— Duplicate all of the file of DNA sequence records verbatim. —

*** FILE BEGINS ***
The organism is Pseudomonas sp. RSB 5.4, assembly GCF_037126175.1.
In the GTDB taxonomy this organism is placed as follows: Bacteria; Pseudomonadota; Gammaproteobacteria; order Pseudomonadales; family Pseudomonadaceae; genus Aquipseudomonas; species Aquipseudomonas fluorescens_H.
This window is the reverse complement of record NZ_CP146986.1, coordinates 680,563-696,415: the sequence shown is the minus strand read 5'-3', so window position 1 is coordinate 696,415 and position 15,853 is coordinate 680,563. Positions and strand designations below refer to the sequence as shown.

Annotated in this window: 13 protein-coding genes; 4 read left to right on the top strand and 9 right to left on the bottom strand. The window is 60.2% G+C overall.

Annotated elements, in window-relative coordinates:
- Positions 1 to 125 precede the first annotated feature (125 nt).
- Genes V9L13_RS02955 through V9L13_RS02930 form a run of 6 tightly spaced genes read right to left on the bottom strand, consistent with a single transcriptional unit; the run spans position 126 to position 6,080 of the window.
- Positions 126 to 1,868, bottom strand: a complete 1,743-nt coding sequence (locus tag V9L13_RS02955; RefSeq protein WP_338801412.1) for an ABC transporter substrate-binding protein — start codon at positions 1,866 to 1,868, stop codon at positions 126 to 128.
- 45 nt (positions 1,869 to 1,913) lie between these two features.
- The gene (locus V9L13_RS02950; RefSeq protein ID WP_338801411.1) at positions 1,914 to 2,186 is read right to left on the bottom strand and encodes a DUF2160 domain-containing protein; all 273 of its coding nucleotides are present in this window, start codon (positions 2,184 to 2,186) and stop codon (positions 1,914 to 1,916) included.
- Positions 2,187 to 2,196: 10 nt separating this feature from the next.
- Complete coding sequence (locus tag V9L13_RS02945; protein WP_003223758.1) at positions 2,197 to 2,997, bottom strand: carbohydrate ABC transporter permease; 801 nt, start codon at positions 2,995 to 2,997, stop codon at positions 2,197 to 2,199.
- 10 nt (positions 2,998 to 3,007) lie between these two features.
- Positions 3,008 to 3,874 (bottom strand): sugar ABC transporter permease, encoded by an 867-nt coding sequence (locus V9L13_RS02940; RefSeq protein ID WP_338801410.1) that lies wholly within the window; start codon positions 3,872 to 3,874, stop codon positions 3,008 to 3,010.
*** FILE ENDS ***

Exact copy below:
The organism is Pseudomonas sp. RSB 5.4, assembly GCF_037126175.1.
In the GTDB taxonomy this organism is placed as follows: Bacteria; Pseudomonadota; Gammaproteobacteria; order Pseudomonadales; family Pseudomonadaceae; genus Aquipseudomonas; species Aquipseudomonas fluorescens_H.
This window is the reverse complement of record NZ_CP146986.1, coordinates 680,563-696,415: the sequence shown is the minus strand read 5'-3', so window position 1 is coordinate 696,415 and position 15,853 is coordinate 680,563. Positions and strand designations below refer to the sequence as shown.

Annotated in this window: 13 protein-coding genes; 4 read left to right on the top strand and 9 right to left on the bottom strand. The window is 60.2% G+C overall.

Annotated elements, in window-relative coordinates:
- Positions 1 to 125 precede the first annotated feature (125 nt).
- Genes V9L13_RS02955 through V9L13_RS02930 form a run of 6 tightly spaced genes read right to left on the bottom strand, consistent with a single transcriptional unit; the run spans position 126 to position 6,080 of the window.
- Positions 126 to 1,868, bottom strand: a complete 1,743-nt coding sequence (locus tag V9L13_RS02955; RefSeq protein WP_338801412.1) for an ABC transporter substrate-binding protein — start codon at positions 1,866 to 1,868, stop codon at positions 126 to 128.
- 45 nt (positions 1,869 to 1,913) lie between these two features.
- The gene (locus V9L13_RS02950; RefSeq protein ID WP_338801411.1) at positions 1,914 to 2,186 is read right to left on the bottom strand and encodes a DUF2160 domain-containing protein; all 273 of its coding nucleotides are present in this window, start codon (positions 2,184 to 2,186) and stop codon (positions 1,914 to 1,916) included.
- Positions 2,187 to 2,196: 10 nt separating this feature from the next.
- Complete coding sequence (locus tag V9L13_RS02945; protein WP_003223758.1) at positions 2,197 to 2,997, bottom strand: carbohydrate ABC transporter permease; 801 nt, start codon at positions 2,995 to 2,997, stop codon at positions 2,197 to 2,199.
- 10 nt (positions 2,998 to 3,007) lie between these two features.
- Positions 3,008 to 3,874 (bottom strand): sugar ABC transporter permease, encoded by an 867-nt coding sequence (locus V9L13_RS02940; RefSeq protein ID WP_338801410.1) that lies wholly within the window; start codon positions 3,872 to 3,874, stop codon positions 3,008 to 3,010.